Naturally, the term “reaction” intrinsically possesses a slightly negative connotation: those who react do not have the initiative of action; one reacts, in a polemical or defensive way, when confronted by something that has already been affirmed or done. Thus, it is necessary to specify that reaction does not consist in parrying the moves of the opponent without having anything positive to oppose him with. This misperception could be eliminated by associating the formula of “reaction” with that of “conservative revolution,” a formula in which a dynamic element is evident. In this context “revolution” no longer signifies a violent overthrow of a legitimate established order, but rather an action aimed at eliminating a newly emerged disorder and at reestablishing a state of normalcy. Joseph De Maistre remarked that what is needed, more than a “counterrevolution” in a polemical and strict sense, is the “opposite to a revolution,” namely a positive action inspired by the origins. It is curious how words evolve: after all, revolution, according to its original Latin meaning (re-volvere), referred to a motion that led again to the starting point, to the origins.
In conversation with my friends on the Left I often hear the phrase “the wrong side of history”; implicit in the use of this expression is the idea that it is the flow of history itself that ratifies changes in the condition of human society, rather than any higher and more permanent principle. The stark contrast between this view and that of the reactionary was borne home to me in two exchanges over the past weekend.
In the first, I replied to a remark made on Twitter about gay marriage. Someone had tweeted:
In 20 years, conservatives will be pointing out the positive effect marriage has on the gay community.
And liberals will point out that opposition to gay marriage 20 yrs ago was just as strong as opposition to interspecies marriage is now.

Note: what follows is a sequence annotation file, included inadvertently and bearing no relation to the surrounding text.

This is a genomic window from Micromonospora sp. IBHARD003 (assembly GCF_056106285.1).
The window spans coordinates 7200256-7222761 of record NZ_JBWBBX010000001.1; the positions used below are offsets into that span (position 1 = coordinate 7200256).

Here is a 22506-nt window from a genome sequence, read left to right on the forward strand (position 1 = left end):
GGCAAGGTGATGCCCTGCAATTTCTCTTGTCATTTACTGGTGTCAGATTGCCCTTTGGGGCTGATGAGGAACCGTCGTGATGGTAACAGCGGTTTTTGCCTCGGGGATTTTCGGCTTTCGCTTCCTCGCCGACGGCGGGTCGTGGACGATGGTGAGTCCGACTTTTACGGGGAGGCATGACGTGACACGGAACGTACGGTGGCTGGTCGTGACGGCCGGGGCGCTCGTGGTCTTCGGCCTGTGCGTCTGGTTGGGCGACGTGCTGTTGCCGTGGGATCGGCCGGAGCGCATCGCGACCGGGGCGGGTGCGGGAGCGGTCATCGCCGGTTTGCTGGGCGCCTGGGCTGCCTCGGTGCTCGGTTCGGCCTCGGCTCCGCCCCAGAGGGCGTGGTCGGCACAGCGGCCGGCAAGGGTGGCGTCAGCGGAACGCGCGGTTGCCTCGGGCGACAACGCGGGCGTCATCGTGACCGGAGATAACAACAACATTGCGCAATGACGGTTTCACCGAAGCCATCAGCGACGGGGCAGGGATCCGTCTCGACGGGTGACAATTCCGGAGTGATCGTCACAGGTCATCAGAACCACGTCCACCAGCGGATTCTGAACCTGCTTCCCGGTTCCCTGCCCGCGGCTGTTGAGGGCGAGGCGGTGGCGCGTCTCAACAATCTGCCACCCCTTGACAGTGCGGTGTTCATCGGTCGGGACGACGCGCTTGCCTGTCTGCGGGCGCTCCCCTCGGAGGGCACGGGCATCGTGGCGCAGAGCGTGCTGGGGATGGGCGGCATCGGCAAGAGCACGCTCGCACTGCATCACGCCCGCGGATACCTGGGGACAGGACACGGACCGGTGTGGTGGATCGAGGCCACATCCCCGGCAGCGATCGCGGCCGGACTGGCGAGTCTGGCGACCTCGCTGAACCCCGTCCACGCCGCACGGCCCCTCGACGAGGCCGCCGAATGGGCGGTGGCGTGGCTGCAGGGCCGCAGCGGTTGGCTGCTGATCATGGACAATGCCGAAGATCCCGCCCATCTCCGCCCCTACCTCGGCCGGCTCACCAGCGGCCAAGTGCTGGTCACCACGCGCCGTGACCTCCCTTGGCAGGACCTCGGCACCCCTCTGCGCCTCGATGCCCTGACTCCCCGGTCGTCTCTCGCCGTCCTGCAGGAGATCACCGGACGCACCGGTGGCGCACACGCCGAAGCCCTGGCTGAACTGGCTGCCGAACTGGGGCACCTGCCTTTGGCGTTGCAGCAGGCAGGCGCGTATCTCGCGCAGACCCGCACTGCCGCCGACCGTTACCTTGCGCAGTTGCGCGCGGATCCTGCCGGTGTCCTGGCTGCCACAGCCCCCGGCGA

In my mind this was a reductio ad absurdum, intended to show the lack of a limiting principle, and the folly of ascribing intrinsic wisdom to the entropic evolution of history.
A day later, the subject came up again, this time in private conversation with a dear, but very liberal, friend. I pointed out that, now that the ancient and universal understanding of marriage had been overthrown, marriage could defensibly become a relationship between a man and his goat.
She responded by reminding me that I was too mired in present-day attitudes, and that in a few decades it may well turn out to be considered perfectly acceptable for a man to marry his goat. What had been for me a reductio ad absurdum, then, was for her a perfectly plausible progression; in other words, it was her view that whatever such norms might become in the future, they are ratified, and justified, simply by virtue of their having evolved into whatever they will have become. This is the implicit meaning of “the wrong side of history”.
It seems to to me that “reaction” stands in relation to this worldview in the same way that position is related to momentum in quantum-mechanics: it is a complementary property of the human psyche. If we analyze the eigenfunction of a quantum particle so as to determine its position, we introduce uncertainty as to its momentum; by focusing on location, we lose sight of its motion. Likewise, we can understand the condition of a society either in terms of its location relative to an absolute frame of reference — i.e., to a set of immutable principles, or our concept of the sacred — or simply in terms of its momentum.